So, think about it: When you're ready to move on or move up, and potential buyers come to look at your home, would you rather they drove past junk cars and boarded-up storefronts or well-kept homes and vibrant businesses? Predicting the future of anything is tricky, but when it comes to neighborhoods, there are definitely clues.
Signs of the Times
Many "macro-economic" factors can influence whether home values go up or down. Among the things to consider:
- Constant construction. A new urban-village-style mall a few blocks away can increase your home's worth by tens of thousands of dollars; a six-lane highway through the former pasture next door, not so much. Check with the local planning commission, or just ask around.
- Business decisions. If a factory shuts down, a whole town can be at risk, along with the local housing market.
- Too many For Sale signs. Are people selling because of a change in lifestyle (a new job, kids in college, changing interests) or because the neighborhood has taken a turn for the worse? There's no harm in asking.
- Too many rentals. Even the neatest, nicest renters rarely treat their living quarters as if they owned them - and absentee landlords are often no better. And make no mistake: Neighborhood deterioration is a contagious condition.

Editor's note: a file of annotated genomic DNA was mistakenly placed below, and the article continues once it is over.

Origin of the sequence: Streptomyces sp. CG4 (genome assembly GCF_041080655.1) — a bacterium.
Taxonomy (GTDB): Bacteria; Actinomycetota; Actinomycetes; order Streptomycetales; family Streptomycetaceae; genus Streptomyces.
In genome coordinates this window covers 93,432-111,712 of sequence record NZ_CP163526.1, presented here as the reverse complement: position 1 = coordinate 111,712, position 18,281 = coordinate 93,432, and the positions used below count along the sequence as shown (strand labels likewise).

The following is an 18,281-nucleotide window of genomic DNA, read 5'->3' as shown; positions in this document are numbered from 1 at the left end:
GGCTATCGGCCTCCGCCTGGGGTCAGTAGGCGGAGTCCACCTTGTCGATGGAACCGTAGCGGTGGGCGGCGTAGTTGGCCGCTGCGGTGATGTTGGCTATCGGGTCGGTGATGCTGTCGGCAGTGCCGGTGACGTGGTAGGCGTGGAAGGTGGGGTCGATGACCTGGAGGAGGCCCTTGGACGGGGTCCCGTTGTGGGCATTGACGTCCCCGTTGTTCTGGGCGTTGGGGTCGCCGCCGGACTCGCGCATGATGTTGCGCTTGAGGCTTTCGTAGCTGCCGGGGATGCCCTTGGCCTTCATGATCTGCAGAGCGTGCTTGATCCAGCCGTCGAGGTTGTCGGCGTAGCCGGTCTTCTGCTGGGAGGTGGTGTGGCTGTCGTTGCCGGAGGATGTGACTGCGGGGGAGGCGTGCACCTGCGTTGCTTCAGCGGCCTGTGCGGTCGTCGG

In the end, neighborhoods are always changing - slowly or quickly, for better or worse - and house values change right along with them. So when you're house-shopping, look for one that you'll consider a comfortable home today and a smart investment tomorrow. Sign the papers and, as a new homeowner, you'll be part of a community of people, as well as a stakeholder in a neighborhood with a past, present, and future.
We've all heard the phrase, "location, location, location," but many people don't realize that it means more than just choosing the right neighborhood. In large developments, for example, homes near the center of things often command a premium over those closer to nearby roads and businesses. And even on individual streets, houses in the middle of the block often offer better long-term value than those on heavily trafficked corner lots.
A Word on Turnaround Neighborhoods
It happens all the time: A once-rundown neighborhood suddenly blossoms with new restaurants, hip nightclubs, and other trendy amenities. People flock to the area, many lured by the affordable real estate, which, alas, quickly becomes scarce and exceedingly pricey. Prospect Heights in Brooklyn, Patterson Park in Baltimore, Columbia City in Seattle - residents, new and old alike, love their turnaround neighborhoods.
So, should you consider buying a home in one? Yes, but carefully. Buy too soon and the expected renaissance could fizzle; wait too long and you risk being priced out of the market. There are no guarantees, of course, but the best strategy is to go slow while researching the area, then move quickly when conditions warrant. And, if that's not feasible, consider broadening your search to the surrounding neighborhoods, which just might be experiencing a slower, more steady upward tug.
Next article: Buyer Location Checklist